//Does not work with NT, 2000, or XP due to operation in protected mode. There are workarounds, but I'm not gonna go into them, since I'm lazy and they're complicated. Just find a computer with 95, 98, or ME on it.
/*
How to attach leds to the parallel port
---------------------------------------
Get a parallel port plug from radioshack, 8 leds, 8 330ohm resistors, some wire, a soldering iron, solder, and prototyping board
Solder 8 wires to the parallel plug on pins two through nine, and solder another on pin 25
solder the first 8 wires to the proto board, connect them to the resistors, then connect the resistors to the leds (check polarity, the parallel port puts out +5v) and then hook up the last pin on all the leds to the wire on pin 25
If none of this made any sense, then bug me about it until I write a better guide, maybe even get pictures and a video, or you could ask a friend that knows something more about electornics to do it for you
Note: 330 ohm resistors should be fine for this, but some leds should use smaller or larger resistors than this.
	If you want to learn more about hooking leds up, go to metku.net (not my site), and read the basic electornics tutorial, and maybe read up on some of the projects
*/
#include <conio.h>
#include <stdio.h>
#include <windows.h>
void Menu();
void UserDef();
void Walk();
void Bounce();
int LED[8]={1,2,4,8,16,32,64,128};
int main()
{
	system("cls");
	Menu();
	return 0;
}
//---------------------------------------------------------------
void Menu()
{
	int c=1;
	while(c != 0)
	{
		printf("Choose the mode\n");
		printf("(1) User defined values\n");
		printf("(2) Walk\n");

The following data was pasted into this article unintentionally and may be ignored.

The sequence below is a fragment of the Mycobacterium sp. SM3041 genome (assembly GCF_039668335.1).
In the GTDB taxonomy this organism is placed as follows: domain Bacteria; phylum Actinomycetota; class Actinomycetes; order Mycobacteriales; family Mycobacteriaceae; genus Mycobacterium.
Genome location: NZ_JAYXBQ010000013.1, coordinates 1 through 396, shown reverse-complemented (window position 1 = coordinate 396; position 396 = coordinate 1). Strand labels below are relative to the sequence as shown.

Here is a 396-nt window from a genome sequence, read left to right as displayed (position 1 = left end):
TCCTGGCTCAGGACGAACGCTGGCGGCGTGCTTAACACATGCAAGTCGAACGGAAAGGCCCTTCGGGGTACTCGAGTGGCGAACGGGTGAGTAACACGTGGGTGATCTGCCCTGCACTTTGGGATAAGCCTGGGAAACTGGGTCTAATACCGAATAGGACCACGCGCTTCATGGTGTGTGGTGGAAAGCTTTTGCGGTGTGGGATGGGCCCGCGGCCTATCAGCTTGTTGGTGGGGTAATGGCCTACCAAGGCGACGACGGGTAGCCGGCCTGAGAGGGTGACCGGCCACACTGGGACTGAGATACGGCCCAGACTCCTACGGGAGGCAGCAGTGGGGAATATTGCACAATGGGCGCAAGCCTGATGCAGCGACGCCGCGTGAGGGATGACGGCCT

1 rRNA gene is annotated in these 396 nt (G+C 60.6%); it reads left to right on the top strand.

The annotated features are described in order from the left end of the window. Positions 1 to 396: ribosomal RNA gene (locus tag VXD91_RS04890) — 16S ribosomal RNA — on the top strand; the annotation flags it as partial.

printf("(3) Bounce\n");
		printf("(0) Quit\n");
		printf("------------------------\n");
		scanf("%d", &c);
		switch (c) {
			case 1: UserDef(); break;
			case 2: Walk(); break;
			case 3: Bounce(); break;
			case 0: break;
			default: system("cls"); printf("That is not a valid choice\n\n"); break;
		} //switch
	} //while loop
} //function
//---------------------------------------------------------------
void UserDef()
{
	int i=0;
	do
	{
		printf("Enter value (integer 0-256) (257 to quit): ");
		scanf("%d", &i);
		if (i != 257)
			_outp(0x378, i);
	} while(i != 257);
	system("cls");
}
//---------------------------------------------------------------
void Walk()
{
	int t;
	printf("Enter interval (ms): ");
	scanf("%d", &t);
	printf("Press any key to stop\n");
	int i=0;
	while(!kbhit())
	{
		
		_outp(0x378, LED[i]);
		i++;
		_sleep(t);
		if (i > 7)
			i = 0;
	}
	system("cls");
}
//---------------------------------------------------------------
void Bounce()
{
	int t; 
	int i=1;
	bool fwd=true;
	
	printf("Enter interval (ms): ");
	scanf("%d", &t);
	
	printf("Press any key to stop\n");
	while(!kbhit())
	{
		do{
			_outp(0x378, LED[i]);
			i++;
			_sleep(t);
		}while( i<=7 && !kbhit());
	
		i-=2;
		
		do{
			_outp(0x378, LED[i]);
			i--;
			_sleep(t);
		} while(i >= 0 && !kbhit());
		i+=2;
	}
	system("cls");
}